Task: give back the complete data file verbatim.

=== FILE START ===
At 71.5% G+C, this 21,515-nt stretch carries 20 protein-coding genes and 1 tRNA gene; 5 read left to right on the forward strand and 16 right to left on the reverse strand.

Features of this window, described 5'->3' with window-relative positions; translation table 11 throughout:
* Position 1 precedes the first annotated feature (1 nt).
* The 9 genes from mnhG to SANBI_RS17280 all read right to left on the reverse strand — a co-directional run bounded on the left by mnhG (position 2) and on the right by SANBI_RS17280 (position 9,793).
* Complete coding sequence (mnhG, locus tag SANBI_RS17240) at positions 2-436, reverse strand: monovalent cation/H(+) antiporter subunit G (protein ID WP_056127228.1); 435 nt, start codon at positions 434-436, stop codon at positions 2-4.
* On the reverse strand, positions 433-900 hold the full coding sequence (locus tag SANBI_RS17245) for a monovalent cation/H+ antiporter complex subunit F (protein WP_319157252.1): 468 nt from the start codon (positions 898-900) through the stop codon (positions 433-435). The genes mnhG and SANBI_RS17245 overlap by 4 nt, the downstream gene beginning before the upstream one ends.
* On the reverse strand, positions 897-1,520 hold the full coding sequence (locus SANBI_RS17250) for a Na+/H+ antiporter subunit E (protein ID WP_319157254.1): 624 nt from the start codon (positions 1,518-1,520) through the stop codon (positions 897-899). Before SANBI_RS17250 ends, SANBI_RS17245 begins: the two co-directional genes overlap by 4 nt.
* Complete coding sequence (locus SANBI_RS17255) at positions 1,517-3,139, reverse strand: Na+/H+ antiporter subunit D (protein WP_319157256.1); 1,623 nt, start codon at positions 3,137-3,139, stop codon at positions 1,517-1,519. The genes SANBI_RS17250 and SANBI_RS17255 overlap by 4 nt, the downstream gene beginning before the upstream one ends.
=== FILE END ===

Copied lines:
At 71.5% G+C, this 21,515-nt stretch carries 20 protein-coding genes and 1 tRNA gene; 5 read left to right on the forward strand and 16 right to left on the reverse strand.

Features of this window, described 5'->3' with window-relative positions; translation table 11 throughout:
* Position 1 precedes the first annotated feature (1 nt).
* The 9 genes from mnhG to SANBI_RS17280 all read right to left on the reverse strand — a co-directional run bounded on the left by mnhG (position 2) and on the right by SANBI_RS17280 (position 9,793).
* Complete coding sequence (mnhG, locus tag SANBI_RS17240) at positions 2-436, reverse strand: monovalent cation/H(+) antiporter subunit G (protein ID WP_056127228.1); 435 nt, start codon at positions 434-436, stop codon at positions 2-4.
* On the reverse strand, positions 433-900 hold the full coding sequence (locus tag SANBI_RS17245) for a monovalent cation/H+ antiporter complex subunit F (protein WP_319157252.1): 468 nt from the start codon (positions 898-900) through the stop codon (positions 433-435). The genes mnhG and SANBI_RS17245 overlap by 4 nt, the downstream gene beginning before the upstream one ends.
* On the reverse strand, positions 897-1,520 hold the full coding sequence (locus SANBI_RS17250) for a Na+/H+ antiporter subunit E (protein ID WP_319157254.1): 624 nt from the start codon (positions 1,518-1,520) through the stop codon (positions 897-899). Before SANBI_RS17250 ends, SANBI_RS17245 begins: the two co-directional genes overlap by 4 nt.
* Complete coding sequence (locus SANBI_RS17255) at positions 1,517-3,139, reverse strand: Na+/H+ antiporter subunit D (protein WP_319157256.1); 1,623 nt, start codon at positions 3,137-3,139, stop codon at positions 1,517-1,519. The genes SANBI_RS17250 and SANBI_RS17255 overlap by 4 nt, the downstream gene beginning before the upstream one ends.